Making development accountable A critical analysis of the systems of accounting and accountability for the Constituency Development Fund in Kenya
Nyamori, Robert Ochoki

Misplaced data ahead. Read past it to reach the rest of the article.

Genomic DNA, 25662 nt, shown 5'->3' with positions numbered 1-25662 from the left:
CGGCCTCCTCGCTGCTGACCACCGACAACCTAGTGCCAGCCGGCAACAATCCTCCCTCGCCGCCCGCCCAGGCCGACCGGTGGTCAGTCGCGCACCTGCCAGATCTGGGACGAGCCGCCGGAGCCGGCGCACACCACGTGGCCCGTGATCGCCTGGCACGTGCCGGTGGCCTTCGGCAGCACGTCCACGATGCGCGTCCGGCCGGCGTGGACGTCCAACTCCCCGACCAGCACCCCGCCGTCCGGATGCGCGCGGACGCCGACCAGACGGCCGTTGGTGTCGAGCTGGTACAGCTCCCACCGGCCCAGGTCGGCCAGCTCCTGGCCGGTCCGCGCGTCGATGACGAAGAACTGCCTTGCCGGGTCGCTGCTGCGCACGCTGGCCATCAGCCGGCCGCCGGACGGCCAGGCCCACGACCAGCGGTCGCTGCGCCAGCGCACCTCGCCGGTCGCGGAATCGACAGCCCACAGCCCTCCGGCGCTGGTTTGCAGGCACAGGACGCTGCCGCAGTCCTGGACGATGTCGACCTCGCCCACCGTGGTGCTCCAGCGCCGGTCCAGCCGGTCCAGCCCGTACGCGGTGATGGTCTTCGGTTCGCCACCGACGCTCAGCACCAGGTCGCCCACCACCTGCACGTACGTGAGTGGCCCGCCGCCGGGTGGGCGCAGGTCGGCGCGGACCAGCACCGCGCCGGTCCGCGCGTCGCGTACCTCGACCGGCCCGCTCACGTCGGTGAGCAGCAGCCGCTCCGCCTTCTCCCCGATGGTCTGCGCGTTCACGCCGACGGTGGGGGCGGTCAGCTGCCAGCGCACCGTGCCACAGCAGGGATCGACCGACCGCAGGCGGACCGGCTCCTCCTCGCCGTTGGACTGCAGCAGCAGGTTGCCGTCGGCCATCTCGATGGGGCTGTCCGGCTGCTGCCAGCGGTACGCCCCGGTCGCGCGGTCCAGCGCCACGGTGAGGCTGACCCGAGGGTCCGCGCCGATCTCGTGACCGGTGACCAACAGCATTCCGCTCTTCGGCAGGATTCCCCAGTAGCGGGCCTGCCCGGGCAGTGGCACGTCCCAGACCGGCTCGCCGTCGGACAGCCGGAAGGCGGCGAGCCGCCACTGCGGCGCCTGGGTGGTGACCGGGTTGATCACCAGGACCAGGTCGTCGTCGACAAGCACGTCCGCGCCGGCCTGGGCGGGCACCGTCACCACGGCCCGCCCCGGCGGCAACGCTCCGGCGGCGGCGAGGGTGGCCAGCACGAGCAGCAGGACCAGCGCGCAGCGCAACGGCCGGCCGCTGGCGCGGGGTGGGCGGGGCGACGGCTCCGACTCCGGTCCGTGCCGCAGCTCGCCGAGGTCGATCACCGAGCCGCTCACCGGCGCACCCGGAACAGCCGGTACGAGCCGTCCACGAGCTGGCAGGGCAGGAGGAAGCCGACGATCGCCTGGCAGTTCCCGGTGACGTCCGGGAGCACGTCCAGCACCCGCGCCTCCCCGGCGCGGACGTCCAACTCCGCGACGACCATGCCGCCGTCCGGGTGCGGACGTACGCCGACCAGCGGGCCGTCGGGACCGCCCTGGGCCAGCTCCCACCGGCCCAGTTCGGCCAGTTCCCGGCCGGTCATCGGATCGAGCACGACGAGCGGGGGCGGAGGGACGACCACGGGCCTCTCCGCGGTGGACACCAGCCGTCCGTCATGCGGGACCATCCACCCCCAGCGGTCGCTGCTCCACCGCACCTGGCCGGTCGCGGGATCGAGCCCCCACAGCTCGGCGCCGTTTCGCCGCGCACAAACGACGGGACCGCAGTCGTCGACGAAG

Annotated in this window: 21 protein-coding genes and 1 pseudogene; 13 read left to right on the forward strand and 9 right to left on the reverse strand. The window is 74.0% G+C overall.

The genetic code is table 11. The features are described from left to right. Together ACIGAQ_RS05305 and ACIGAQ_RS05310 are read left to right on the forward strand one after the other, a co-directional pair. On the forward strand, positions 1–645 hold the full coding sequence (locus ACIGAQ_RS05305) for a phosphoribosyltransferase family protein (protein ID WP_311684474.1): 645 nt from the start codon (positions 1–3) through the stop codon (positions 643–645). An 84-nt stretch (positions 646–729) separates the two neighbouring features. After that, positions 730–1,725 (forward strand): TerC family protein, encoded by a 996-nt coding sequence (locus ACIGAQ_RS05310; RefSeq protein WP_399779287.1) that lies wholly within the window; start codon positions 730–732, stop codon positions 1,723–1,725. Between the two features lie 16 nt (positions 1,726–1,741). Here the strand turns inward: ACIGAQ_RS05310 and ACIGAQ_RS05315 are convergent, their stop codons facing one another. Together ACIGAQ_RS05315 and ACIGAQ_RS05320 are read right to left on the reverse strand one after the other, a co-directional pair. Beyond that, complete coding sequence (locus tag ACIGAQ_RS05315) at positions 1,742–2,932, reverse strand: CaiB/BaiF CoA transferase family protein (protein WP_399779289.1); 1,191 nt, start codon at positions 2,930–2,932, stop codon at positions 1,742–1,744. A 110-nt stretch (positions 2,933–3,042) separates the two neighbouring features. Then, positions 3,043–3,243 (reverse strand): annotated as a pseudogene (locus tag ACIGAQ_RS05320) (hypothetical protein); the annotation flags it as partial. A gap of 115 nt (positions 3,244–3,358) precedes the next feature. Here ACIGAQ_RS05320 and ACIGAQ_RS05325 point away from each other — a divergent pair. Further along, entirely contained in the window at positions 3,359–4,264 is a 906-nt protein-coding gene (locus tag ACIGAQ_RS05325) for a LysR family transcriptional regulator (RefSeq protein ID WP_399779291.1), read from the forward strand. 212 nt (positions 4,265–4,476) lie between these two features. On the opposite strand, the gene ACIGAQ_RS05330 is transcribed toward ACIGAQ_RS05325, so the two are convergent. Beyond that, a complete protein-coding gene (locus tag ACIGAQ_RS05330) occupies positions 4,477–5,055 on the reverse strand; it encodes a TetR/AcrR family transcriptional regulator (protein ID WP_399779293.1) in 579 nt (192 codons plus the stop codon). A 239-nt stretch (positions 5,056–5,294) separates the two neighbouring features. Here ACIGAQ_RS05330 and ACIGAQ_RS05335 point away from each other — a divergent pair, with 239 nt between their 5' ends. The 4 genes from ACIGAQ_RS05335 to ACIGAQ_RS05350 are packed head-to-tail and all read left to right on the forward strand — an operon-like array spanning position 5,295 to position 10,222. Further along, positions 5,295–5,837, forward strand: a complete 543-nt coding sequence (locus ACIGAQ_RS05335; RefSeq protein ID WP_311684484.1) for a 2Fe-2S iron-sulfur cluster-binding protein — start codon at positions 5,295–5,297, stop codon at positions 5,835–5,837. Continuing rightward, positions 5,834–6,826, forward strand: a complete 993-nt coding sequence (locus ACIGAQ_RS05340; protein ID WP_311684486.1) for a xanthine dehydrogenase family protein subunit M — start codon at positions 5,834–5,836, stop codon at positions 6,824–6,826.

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Purpose – The purpose of this paper is to describe and critically evaluate the systems of accounting and accountability for the Constituency Development Fund (CDF) in Kenya. It suggests a new framework of accounting and accountability that places the goals and aspirations expressed in public discourse at the centre of accountability. Design/methodology/approach – The theoretical insights of Bourdieu and Foucault are mobilized so as to tease out the nature of power relations between the various fields associated with the CDF in Kenya. The study analyses newspaper commentaries as text for identifying the main themes associated with the management of the CDF in Kenya. Findings – The paper finds that the CDF’s systems of accounting and accountability are skewed towards the needs of centralized national planning and development, contrary to its expressed aim of bringing about citizens’ participation in development. Research limitations/implications – Use of newspaper commentaries and reports does not necessarily represent the views of the majority of the people of Kenya. Practical implications – A new framework is suggested which places the goals and aspirations of public discourse at the centre of accounting with the various capitals suggested by these goals and aspirations forming the dimensions on which the CDF can be accounted for. Novel forms of accounting and accountability are suggested which include presentation of CDF implementation and results at public forums where the managers of CDF can be interrogated on the basis of the goals and aspirations expressed in public discourse.